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A vision of integral ecology CAFOD staff members Kezia Lavan (Brazil Programme Officer) and Francis Stewart (Theology Programme Advisor) reflect on an alternative vision for the future, inspired by Laudato Si’ and the work of CAFOD’s partners in Brazil.

This year, through Lent and Holy Week, many of us will have had an increased sense of entering the tomb with Jesus. Those of us who have not been venturing out ‘into the deep waters’, as workers in health and social care and critical supply chains, have been subject to lockdown. The feeling of entombment has been greater still for those of us who have lost loved ones and friends to the virus. As I am writing this, Easter has just come and we contemplate the mystery of the empty tomb, accompanying the disciples, in both their joy and bemusement, through the resurrection narratives. Though joyful, they don’t follow conventional ‘happy ending’ tropes. Instead, at times the resurrected Jesus seems to kick-start things again: ‘do not cling to me!’1 he says to Mary Magdalene in St John’s account – don’t hang around, go tell the others, there is much to be done! Yet it is not a return to busy normality that is announced. Something radically new has begun. It gains ground in the footfall of those who were at the tomb, who must forego the human touch of their resurrected friend and tell of the good news.

So now I am pondering what lies ahead, wondering what the world will be like when you are reading this article. As the Vatican Covid-19 Commission has highlighted, what will be the aftermath of the pandemic?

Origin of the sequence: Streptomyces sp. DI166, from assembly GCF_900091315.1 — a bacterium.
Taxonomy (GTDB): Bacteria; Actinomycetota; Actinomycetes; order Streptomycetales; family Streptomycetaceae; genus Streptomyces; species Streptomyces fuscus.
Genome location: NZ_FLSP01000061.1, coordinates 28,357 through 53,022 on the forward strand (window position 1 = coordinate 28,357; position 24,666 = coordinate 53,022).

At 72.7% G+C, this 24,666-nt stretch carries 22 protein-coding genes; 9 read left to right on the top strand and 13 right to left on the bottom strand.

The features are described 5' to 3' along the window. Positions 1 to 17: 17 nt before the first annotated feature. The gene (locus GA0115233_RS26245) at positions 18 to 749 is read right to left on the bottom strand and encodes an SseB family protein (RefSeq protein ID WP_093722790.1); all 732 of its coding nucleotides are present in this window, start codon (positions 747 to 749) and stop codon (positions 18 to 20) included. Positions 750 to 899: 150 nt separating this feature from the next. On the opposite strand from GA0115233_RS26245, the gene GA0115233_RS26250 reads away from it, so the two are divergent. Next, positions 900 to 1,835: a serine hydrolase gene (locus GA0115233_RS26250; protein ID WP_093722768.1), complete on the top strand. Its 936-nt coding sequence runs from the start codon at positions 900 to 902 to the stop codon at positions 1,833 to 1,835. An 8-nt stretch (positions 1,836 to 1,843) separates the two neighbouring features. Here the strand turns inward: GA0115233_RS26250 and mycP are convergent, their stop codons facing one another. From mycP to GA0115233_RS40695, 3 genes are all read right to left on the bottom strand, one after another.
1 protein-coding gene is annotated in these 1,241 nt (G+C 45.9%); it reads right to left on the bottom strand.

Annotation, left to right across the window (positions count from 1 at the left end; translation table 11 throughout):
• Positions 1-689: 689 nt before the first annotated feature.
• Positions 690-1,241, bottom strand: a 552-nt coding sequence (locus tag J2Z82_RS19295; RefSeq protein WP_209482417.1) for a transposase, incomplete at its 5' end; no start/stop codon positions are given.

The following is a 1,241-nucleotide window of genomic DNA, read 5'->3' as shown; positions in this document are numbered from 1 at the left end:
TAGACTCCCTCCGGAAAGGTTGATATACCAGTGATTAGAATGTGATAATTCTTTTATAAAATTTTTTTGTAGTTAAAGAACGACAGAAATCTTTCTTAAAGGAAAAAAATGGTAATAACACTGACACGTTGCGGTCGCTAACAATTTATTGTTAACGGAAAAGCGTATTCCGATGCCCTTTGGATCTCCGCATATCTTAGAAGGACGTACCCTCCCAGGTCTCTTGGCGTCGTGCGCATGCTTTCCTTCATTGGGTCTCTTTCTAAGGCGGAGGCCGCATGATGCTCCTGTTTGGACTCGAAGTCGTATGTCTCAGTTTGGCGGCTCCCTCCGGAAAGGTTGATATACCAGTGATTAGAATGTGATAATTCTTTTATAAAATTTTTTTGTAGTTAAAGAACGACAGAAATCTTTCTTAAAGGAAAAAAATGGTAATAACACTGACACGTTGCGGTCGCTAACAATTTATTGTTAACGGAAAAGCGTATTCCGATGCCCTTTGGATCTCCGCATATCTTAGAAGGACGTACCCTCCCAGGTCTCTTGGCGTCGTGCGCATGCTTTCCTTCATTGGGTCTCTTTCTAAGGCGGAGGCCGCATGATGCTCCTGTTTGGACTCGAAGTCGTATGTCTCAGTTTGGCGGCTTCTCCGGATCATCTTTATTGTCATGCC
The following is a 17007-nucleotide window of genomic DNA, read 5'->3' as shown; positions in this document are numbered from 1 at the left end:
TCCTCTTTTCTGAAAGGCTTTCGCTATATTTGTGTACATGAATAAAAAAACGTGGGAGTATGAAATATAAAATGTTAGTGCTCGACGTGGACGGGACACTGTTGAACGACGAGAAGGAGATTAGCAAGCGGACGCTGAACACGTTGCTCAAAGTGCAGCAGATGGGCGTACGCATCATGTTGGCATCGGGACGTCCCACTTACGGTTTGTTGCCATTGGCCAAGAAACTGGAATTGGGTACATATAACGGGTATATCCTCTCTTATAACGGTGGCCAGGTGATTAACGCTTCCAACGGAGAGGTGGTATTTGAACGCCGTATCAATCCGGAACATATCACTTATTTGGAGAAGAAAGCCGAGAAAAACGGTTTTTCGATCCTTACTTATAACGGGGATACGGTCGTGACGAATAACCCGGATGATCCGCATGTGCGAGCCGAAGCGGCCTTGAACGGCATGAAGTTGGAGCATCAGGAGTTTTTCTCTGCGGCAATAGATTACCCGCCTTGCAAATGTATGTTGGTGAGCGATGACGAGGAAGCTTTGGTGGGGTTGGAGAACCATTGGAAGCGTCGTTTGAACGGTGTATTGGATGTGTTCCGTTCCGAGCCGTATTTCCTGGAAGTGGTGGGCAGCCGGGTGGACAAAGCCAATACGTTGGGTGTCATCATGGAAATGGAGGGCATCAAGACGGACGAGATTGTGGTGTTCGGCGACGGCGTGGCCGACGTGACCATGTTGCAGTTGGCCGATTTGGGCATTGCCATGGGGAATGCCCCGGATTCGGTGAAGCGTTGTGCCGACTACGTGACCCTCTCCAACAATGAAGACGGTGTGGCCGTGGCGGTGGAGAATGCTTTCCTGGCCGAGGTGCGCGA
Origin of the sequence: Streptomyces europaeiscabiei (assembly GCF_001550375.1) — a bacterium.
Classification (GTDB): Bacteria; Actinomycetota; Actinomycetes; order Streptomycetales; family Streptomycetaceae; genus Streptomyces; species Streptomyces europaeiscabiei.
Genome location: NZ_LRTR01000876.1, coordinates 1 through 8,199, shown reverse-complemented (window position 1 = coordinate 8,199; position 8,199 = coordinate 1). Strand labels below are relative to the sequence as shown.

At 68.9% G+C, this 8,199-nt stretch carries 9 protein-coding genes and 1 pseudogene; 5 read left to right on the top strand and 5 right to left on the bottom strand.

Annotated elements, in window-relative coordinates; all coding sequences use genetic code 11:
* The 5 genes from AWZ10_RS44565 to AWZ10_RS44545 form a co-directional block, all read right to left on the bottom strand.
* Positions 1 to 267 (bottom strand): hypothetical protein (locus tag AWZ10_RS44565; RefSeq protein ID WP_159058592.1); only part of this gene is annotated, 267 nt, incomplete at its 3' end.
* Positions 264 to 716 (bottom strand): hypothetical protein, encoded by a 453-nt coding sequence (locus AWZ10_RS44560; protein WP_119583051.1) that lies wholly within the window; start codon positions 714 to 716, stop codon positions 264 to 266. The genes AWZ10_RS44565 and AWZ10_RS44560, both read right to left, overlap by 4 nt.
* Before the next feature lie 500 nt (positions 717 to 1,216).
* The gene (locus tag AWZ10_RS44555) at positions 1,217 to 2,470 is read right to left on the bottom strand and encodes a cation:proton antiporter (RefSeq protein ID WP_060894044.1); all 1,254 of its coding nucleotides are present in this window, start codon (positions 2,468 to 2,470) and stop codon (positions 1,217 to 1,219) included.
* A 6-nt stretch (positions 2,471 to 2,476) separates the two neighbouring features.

place from the sacredness of the Holy City. It was an area where people of different religions lived: it was the ‘Galilee of the Gentiles’ (Mt 4.15).2

It has been a theme of Pope Francis’ papacy to turn people’s attention from the centre towards the periphery, and this has been especially exemplified by the calling of an assembly of the Synod of Bishops of the Amazon, which took place in October 2019.

When the coronavirus first caused the lockdown of the CAFOD office in London, our Latin America regional team received a statement responding to the pandemic from Archbishop Miguel Cabrejos Vidarte OFM, President of CELAM, the Latin American bishops’ conference. In one prophetic passage, Archbishop Miguel wrote: ‘The Synod for the Amazon region promoted by Pope Francis, has tried to turn our perspective upside down (invert, turn around) from centralist to local, from globalising to the peripheral, from standardising mono-cultural to singular, personal. If we do not know how to start again from this new perspective, science will heal bodies but not minds. If we do not know how to begin again from the marginal, it will be difficult to rethink the global that is now dramatically threatening.’

The voice from the periphery

During this year’s Easter Vigil, Pope Francis pointed out that the disciples are told that Christ will go before them on to Galilee. There are clear allusions to the promises of the Messiah’s coming found in the Old Testament. Yet the pope also highlighted another connotation:

Galilee was the farthest region from where they were: from Jerusalem. And not only geographically. Galilee was also the farthest

How do we rethink the global? It has, for a long time, been urgently important to do so, given the social, ecological and economic crisis we have been in the midst of. But perhaps now, more than ever, this question has become very tangible.

Another way of speaking of the global is to speak of the earth as a whole: not just as an amalgamation of places, but as an integral, interconnected unity. Not just an inventory of places and facts that exist but the composite of solidarity that the world could be.

July/August/September 2020 | Pastoral Review Vol 16 Issue 3 | 47

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